What Canada needs

“There is no way you can look at the global landscape and see [anything] other than increased indicators of danger and threats … [but] … The level of real and actual danger will depend on how it is that nations around the world hold China to account, and the same can be said for Russia.”” Hmm, sounds a bit like me, huffing an puffing again about Canada’s lack of robust foreign and defence polices, doesn’t it?

But it wasn’t me, it was General Jonathan Vance, who was, until just a few hours ago, Canada’s Chief of the Defence Staff, speaking, undoubtedly with the personal approval of the prime minister or his chief-of-staff, with the Globe and Mail. I am about 99.9% sure that General Vance said nothing to the Good Grey Globe that he has not said, probably more forcefully, to Harjit Sajjan, the Minister of National Defence and to Justin Trudeau, too. An interview like this, with a retiring defence chief, which is mildly critical of the government-of-the-day, is normal in most democratic countries. It would be surprising and newsworthy if, for some reason, General Vance was not “available” for such an interview. It would be more surprising if he was not (mildly) critical.

Here are some highlights:

  • ““What is interesting about this era is that nothing has come off the table” … he said] … pointing to continuing violence in the Middle East, civil wars and border conflicts, terrorist attacks in Europe, a rise in political repression and climate change;”
  • “President Donald Trump’s leadership and his undermining of U.S. allies, including withdrawal of troops from Afghanistan, Iraq, Syria, Somalia and even Germany, deeply troubled Western political leaders … [and he believes that] … It makes it more difficult to design a grand strategy to deal with Beijing and Moscow;”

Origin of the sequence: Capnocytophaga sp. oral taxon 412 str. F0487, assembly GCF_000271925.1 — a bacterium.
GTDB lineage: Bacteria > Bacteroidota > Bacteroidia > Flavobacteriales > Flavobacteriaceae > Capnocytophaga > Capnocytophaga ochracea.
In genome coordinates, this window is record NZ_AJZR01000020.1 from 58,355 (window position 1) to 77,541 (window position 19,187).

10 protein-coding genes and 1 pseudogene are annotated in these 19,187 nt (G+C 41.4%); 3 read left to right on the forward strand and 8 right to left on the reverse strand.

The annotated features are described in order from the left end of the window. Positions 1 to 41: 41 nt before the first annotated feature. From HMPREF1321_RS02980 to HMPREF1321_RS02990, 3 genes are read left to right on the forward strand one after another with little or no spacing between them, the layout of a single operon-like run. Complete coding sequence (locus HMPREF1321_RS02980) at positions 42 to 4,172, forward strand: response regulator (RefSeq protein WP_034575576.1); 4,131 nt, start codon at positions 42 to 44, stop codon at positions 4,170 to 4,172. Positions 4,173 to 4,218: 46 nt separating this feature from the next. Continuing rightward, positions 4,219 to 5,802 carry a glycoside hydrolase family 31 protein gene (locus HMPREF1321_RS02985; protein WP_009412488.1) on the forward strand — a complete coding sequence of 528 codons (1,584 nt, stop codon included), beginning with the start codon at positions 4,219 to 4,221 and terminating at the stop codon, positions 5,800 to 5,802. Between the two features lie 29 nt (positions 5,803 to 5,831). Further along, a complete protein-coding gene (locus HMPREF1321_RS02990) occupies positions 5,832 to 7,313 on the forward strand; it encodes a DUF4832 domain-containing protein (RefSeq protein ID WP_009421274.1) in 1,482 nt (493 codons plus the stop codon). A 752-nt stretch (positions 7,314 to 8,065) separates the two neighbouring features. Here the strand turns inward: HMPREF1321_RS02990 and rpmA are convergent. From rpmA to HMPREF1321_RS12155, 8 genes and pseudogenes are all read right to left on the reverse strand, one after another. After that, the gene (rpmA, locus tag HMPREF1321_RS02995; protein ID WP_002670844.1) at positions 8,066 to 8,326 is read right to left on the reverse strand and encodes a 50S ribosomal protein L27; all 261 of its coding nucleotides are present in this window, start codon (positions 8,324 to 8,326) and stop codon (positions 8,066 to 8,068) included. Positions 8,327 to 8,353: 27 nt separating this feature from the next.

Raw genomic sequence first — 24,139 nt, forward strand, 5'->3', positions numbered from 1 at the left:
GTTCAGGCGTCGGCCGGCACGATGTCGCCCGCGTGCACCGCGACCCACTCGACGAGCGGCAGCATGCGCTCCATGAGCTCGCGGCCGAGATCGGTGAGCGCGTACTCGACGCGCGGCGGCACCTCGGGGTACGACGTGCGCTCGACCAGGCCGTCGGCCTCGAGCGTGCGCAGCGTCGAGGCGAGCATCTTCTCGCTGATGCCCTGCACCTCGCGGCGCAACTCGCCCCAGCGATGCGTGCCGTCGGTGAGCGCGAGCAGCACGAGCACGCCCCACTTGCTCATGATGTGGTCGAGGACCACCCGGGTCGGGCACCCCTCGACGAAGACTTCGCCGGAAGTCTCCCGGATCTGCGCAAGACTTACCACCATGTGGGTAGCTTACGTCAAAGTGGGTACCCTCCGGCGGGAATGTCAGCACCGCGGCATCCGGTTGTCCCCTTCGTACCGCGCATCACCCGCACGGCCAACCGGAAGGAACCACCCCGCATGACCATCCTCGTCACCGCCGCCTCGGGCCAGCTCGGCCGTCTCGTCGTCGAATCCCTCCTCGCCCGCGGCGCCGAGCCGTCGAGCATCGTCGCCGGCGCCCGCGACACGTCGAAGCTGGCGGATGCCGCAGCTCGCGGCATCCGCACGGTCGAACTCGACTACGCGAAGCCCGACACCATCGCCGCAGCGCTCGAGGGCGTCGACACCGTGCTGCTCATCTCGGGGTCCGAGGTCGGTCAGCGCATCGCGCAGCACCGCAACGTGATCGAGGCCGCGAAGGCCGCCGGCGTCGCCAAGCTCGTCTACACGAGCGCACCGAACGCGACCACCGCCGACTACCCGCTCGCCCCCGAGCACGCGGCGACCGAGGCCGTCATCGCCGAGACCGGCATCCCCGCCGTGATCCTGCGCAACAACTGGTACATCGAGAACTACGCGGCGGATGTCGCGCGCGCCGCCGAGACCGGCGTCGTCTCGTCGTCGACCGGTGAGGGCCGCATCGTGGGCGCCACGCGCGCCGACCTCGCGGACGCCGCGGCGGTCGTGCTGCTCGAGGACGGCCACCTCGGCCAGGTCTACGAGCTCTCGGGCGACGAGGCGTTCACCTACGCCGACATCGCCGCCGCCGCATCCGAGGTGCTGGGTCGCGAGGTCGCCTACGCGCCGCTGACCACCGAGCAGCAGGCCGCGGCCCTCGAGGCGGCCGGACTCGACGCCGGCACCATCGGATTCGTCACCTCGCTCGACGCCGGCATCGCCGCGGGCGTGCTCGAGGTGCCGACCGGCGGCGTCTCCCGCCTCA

• “The “U.S. military has stayed rock solid” in support of NATO and other Western alliances … [to the point that] … the Pentagon gave Ottawa a heads-up on its plans to kill top Iranian general Qassem Soleimani so it could put in “force protection measures” in case of Iranian counterstrikes;”
  • “Western political leaders must develop a ”grand strategy” to confront Chinese expansionism, including their militarization of islands in the South China Sea, a key shipping lane through which 30 per cent of the world’s trade passes … [and, he said] … “You can’t look at this and say this is a nation that is operating by the standard rules of international behaviour. The same I think can be said to some degree with Russia with its posture in Crimea and the Black Sea;”
  • On the subject of ‘The Quad‘ (Australia, India, Japan and USA) ~ ““Not my call. … Those are things for Canada to decide and not for me to decide,” he said, but he added: ”We don’t need to be part of the Quad to be able to train with all of those people and we do”;”